The monetary actions taken by the high-income countries in the aftermath of the crisis have been controversial in many emerging markets. Many in high-income countries have also argued that the dramatic monetary easing was a mistake. Yet the evidence that output shortfalls are cumulative destroys the argument against strong and sustained policy support. However, stronger fiscal policy responses would have reduced the need for so long a period of unconventional monetary policies.

Chart showing post-crisis deviations of output from pre-crisis trend


Equally controversial were the capital injections and guarantees provided to the financial sector in the crisis. Maybe, ways could have been found to rescue banks without rescuing bankers. But the greater the support for the damaged financial sector, argues the WEO, the stronger the rebound. This evidence gives no support to “liquidationism” — the view that banking collapses and depressions are benign purgatives.

Here are three tasks and a lesson.

The first task is that of monetary policy normalisation in a world that has so much debt. Higher US policy rates have already revealed the vulnerability of a number of emerging economies. More turbulence seems highly likely.

A second task is how to respond to another big recession, when the policy space is so diminished.

The final task is coping with the political aftermath of the crisis. The decline in western credibility and relative power and the rise of demagogic forces are real, powerful and dangerous.

The lesson is that big financial crises are — no surprise — very damaging. Once they have happened, it is too late. The analysis of regulation in the October Global Financial Stability Report suggests that we must ignore bankers’ bleating against regulation: above all we must keep capital requirements up.

Recoveries could have been stronger with sustained fiscal and financial action, notably in the eurozone. But the costs of crisis would still have been high. “Never again” must be the watchword.


The Predictive Power of Demography

By Jacob L. Shapiro


 
Summary
Fertility rates below replacement level are widely considered to be detrimental to national power. If such rates are accompanied by an overall population structure in which older people outnumber younger people, what was detrimental becomes an impending catastrophe. These prevalent beliefs would benefit from more critical scrutiny.

That demographics are relevant to a state’s power is not up for debate. Whether an aging population is indicative of future weakness, however, is a question worth considering. In the 20th century, population structure was actually a relatively weak predictor of national power. Germany in 1933 worked itself into a violent hysteria over fears that population decline spelled national decline. Then it nearly conquered Europe. Moreover, predicting the future age and fertility of a population proved almost impossible for most demographic experts of the 20th century. In the 1960s, American demographers feared overpopulation; by the late 1970s they were writing of a baby bust that would last the rest of the century. They were wrong on both counts.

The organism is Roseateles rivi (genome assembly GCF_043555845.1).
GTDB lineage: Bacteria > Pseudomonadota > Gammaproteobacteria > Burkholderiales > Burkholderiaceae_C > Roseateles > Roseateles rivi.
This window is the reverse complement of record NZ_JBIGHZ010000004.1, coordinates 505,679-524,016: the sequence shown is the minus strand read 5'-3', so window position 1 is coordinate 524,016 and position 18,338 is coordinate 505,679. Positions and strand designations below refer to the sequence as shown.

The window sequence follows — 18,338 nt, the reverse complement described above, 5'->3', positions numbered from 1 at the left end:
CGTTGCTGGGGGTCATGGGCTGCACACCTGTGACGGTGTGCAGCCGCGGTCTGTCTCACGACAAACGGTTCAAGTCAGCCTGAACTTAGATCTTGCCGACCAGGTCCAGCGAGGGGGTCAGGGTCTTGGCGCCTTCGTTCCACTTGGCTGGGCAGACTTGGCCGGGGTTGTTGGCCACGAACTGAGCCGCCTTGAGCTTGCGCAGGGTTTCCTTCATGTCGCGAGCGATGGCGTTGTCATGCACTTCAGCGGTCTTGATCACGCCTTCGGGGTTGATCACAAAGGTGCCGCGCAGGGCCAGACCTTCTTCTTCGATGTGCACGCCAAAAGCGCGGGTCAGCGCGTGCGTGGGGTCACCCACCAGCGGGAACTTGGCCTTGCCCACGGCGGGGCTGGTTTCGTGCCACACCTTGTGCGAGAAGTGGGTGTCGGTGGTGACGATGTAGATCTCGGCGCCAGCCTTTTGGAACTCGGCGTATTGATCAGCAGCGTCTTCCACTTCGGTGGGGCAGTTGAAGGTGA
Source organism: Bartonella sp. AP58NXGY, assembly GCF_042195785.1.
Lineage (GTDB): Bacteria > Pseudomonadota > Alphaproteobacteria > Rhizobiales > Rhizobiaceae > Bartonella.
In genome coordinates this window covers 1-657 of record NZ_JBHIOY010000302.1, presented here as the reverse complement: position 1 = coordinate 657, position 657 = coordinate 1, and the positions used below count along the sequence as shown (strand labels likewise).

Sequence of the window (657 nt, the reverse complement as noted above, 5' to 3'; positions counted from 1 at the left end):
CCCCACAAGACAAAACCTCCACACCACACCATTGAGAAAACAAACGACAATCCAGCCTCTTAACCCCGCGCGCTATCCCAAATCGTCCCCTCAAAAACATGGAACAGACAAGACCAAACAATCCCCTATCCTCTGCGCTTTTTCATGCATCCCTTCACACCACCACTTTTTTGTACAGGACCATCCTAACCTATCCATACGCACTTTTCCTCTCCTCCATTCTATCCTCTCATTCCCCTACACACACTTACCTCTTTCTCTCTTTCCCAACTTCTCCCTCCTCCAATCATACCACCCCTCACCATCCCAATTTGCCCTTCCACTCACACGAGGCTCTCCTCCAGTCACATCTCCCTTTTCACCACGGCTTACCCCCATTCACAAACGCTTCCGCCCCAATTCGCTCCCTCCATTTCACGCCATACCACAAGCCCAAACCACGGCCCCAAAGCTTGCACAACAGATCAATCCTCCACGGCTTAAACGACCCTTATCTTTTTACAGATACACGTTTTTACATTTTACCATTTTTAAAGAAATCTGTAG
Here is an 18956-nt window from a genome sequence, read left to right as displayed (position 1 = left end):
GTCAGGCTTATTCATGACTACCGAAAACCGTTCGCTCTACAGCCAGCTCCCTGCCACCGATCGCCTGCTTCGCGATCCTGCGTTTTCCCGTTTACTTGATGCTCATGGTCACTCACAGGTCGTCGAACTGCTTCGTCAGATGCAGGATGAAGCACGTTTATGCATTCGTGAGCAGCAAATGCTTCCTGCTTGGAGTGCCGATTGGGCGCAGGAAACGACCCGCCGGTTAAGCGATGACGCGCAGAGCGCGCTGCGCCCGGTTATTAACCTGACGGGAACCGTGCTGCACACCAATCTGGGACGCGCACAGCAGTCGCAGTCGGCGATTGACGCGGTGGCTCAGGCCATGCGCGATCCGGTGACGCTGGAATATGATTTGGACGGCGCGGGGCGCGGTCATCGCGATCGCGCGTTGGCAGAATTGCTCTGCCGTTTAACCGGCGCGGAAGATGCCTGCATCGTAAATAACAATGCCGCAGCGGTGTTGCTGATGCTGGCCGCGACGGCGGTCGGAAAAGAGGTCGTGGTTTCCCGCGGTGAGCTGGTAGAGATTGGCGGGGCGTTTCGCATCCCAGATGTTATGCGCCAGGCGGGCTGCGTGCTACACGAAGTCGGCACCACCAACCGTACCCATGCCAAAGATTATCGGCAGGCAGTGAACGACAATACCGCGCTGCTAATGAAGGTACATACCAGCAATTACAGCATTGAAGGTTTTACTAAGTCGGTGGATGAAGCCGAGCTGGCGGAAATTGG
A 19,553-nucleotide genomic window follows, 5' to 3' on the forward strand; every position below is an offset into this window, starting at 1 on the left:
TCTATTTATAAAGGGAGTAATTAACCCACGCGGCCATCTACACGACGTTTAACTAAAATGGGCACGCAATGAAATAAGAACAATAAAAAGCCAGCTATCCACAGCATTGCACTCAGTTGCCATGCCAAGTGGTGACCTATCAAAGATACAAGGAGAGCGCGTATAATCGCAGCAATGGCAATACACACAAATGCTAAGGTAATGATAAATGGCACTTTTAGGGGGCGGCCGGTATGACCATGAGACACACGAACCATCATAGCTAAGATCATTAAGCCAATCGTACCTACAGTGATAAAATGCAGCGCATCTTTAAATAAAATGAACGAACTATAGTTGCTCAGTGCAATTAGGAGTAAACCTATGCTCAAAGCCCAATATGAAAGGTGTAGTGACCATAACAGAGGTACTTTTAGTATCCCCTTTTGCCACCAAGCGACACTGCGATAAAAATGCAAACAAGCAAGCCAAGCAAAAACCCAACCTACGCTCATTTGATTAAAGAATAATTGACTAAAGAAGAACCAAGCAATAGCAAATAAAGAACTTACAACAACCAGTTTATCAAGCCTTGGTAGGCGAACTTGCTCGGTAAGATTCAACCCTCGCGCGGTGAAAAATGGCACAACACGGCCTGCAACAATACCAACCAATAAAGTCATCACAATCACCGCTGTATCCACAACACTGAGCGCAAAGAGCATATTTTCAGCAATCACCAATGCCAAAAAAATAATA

This Deep Dive is a modest first attempt to check assumptions and rethink the issue. We begin by considering the examples of 1933 Germany and 1980 America. Many of the false assumptions about those countries in those years are now being made about China in 2018. We conclude that although demographics provide an important snapshot of a nation’s status, they are not a good predictor of future strength.
 
Germany, 1933: A Case Study
Since the 1870s, birthrates have declined in all Western nations. Among the many reasons for the slump, three stand out. First, the Industrial Revolution, which enabled a population explosion in the first half of the 19th century, altered the return on investment of having children. Whereas children had been a resource, the industrialization of society made them an economic drain. Second, freed from the rigors of their traditional childbearing role, women entered the workforce in greater numbers. And third, advances in contraceptive technologies significantly increased women’s ability to control their reproductive cycles, and as a result, lowered birthrates. There was a cyclical component to the decline in birthrates as well. The Industrial Revolution had been a time of tremendous economic growth. Such boom periods are usually followed by periods of contraction, and toward the end of the 19th century, the boom was nearing its end. This is hardly an exhaustive picture of the situation, but it was the context in which a newly unified German state emerged in 1871.